No whining allowed.

Tuesday, August 05, 2008

Graphic Novel Master Class: Ariel Schrag

While just getting into the mode for working on the first story The Carnival: The Human Hourglass, I received a flyer for SF's Intersection for the Arts doing a number of graphic novel/comic related pieces in the month of May. While busy, I signed up for Ariel Schrag's Graphic Novel Master Class because, while my work is nothing like hers, I wanted to see other approaches apart from my own experience inside the "mainstream" comics world.

It was an interesting evening, and I did get some new ideas out of it. It must have been tough to go into the class for Schrag, not knowing exactly what level of students she would have, their backgrounds, their ambitions, their skill level. Certainly the intro discussions of materials were the most interesting, but I'm sure that someone ran out the art store the very next day to find these new fangled "rapidiographs", so you do have to cover all your bases.

Schrag's four graphic novels run directly in the alternative comics spectrum, falling as neatly into that catagory from just about every angle: autobiographical, a looseness in art that could be either brilliant or sloppy depending on your attitude, and less concerned with so many of the technical points in terms of lettering and straight borders.

What I found most interesting was almost a dislike for "craft", along the same lines as beat poet Ginsberg railing about editors and needing to get it all down straight from his brain. Why take away the reality from what you're doing? There may be a point to that, but I found myself disagreeing with it to a point. What we've ended up with, in many cases, is the alternacomic confessional, one that wallows in "what porn do I like, how bad am I to my girlfriend, what dreams have I had, how many times a day do I masturbate". Very little great literature has been created solely in the autobiographical sense.

And yet the artist that avoids learning the craft of fiction never is going to move beyond those particular themes. "But they're real!" is the usual defense, and, true, they are. But that doesn't make them good.

Certainly, the best of the artists that Schrag uses as her examples are counter to the high speed DIY ethos that many in the class would subscribe to: Speigelman, Ware, Pekar, Sacco all have a great deal more craft that a Joe Matt. Spiegelman famously spend up to a month a panel on Maus, editing and editing til what was left was a masterpiece in pictoral literature.

All in all, it was an evening well spent, apart from the photocopier breaking down and not reproducing the jam comics that we knocked out as a class that night.

Saturday, August 02, 2008

A Bizarre Business Plan Pt. II

Pop Quiz: What do you need to get to the true value of art?

Give up?

Two people. Two people who want the same piece and you get to see what both of them are willing to spend.

I keep harping about original art since it happens to be a love of mine, so you'll have to bear with me on this one.

One thing that has driven me mad, besides being priced out of an art market that I felt a part of, hell, that I helped drive, is a single strategy of many of the art dealers. I've noticed it now for a number of years and just have to point it out: many of them took pieces of art, primarily covers and splashes, and years ago put extremely high price tags on them. OK, fair enough, try to see what the going rate is for the art.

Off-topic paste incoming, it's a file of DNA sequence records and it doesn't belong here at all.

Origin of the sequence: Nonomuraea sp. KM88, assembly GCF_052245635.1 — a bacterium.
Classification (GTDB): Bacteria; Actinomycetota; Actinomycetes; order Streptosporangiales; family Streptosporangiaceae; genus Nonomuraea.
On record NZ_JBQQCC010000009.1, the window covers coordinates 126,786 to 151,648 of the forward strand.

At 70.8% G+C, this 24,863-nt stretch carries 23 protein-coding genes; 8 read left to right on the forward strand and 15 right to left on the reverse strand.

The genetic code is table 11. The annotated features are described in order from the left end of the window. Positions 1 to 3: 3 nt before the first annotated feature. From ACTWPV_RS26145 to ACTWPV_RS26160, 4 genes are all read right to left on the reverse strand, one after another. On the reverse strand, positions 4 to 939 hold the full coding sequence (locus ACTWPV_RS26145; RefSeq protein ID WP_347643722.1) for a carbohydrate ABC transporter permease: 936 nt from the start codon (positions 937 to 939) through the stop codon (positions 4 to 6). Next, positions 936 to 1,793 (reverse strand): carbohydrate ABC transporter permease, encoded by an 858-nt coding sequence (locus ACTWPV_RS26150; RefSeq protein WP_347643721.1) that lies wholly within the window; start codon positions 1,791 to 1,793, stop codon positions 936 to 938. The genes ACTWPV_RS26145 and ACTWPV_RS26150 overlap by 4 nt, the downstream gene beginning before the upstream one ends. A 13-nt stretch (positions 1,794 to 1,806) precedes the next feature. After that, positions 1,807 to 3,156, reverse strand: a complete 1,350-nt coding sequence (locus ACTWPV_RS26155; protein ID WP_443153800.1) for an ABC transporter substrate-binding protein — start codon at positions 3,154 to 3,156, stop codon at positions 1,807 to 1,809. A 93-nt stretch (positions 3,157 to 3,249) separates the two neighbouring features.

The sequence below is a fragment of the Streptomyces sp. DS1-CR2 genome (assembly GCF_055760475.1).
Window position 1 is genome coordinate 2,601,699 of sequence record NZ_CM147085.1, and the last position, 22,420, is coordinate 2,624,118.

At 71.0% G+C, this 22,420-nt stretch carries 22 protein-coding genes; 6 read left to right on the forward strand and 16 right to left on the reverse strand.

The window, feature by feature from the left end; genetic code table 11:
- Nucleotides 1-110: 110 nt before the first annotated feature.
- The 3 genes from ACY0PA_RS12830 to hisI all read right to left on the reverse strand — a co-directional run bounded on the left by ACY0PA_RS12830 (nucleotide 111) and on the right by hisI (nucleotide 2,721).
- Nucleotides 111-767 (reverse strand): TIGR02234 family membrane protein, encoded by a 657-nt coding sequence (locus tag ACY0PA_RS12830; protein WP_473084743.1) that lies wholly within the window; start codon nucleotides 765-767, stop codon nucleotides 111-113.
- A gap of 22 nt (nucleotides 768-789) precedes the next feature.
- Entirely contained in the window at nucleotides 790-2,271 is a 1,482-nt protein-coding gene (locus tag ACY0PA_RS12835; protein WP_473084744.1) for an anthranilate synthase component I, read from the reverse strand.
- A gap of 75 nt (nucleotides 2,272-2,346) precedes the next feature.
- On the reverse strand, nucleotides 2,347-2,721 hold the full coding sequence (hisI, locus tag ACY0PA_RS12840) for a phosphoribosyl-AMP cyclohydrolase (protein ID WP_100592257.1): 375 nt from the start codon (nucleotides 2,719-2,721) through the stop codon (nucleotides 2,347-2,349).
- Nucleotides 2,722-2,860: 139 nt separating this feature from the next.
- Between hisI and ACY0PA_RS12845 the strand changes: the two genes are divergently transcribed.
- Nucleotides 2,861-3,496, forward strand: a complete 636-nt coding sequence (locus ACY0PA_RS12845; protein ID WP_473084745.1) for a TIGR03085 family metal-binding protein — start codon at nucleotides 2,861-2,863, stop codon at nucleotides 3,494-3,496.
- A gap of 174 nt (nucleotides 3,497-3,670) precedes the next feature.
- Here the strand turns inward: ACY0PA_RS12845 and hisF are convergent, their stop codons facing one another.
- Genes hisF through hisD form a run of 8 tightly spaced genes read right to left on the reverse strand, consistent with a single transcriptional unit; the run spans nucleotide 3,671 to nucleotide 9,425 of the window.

And they didn't sell.

And they brought back the same pieces, and have been bringing back the same pieces, year after year, and raising the prices again and again. Case in point: when an old Master of Kung Fu cover was really worth about $2K, they were asking for $4K. Now, a good bronze age cover is probably worth that $4K if its a good Kane or Cockrum or Romita piece but a B or C level character, but they're asking $7K now.

Perhaps I'm missing the ppoint here, but isn't the business plan to turn your inventory? What good is it to continually hold on to the pieces, not sell them because you're well beyond what any single one of your customers is willing to spend? Does it help with other business? Why not get the cash to invest in other pieces? I'm seeing the same pieces from some dealers going on 8 or 9 years now.

And you don't have two people who want those pieces at those prices. You don't even have one person at those prices.

Albert Moy has always been on the high end of the art dealers, but give him credit. When he moved a single page for $7K, it was a Steranko splash, not simply a cover hacked out by the Romita Raiders with some slapdash inks on it. The fact that he has had original Byrne/Austin pages from the X-men at his booth speaks well about his connections and the quality of the art that he carries. I may not have been able to buy much from him over the years, but I've found a few things that I couldn't live without. He has turned up with some pretty rare stuff on occasion, like the majority of the Clayface issues of Detective by Rogers and Giordano. Where they've been hiding all these years, no one knows except for Albert.

But I digress. Given that the New York Times is running articles on the value of comic art, I feel vindicated by my love of the work, since now many other people are clearly catching on to what I always knew. And I also feel sad, knowing that my days of being able to find some of the work that I would love to get are long since past. The older pieces that I would love to have are either going to simply trade hands among the private collectors, or will come up for dollar amounts that I will certainly never expect to be able to pay.

And some of the damn pieces are still just sitting there, in the same dealer's portfolios, year after year, as opposed to going to a good home. Don't these people need cash to live or buy new art to sell? Like I said, a bizarre business plan.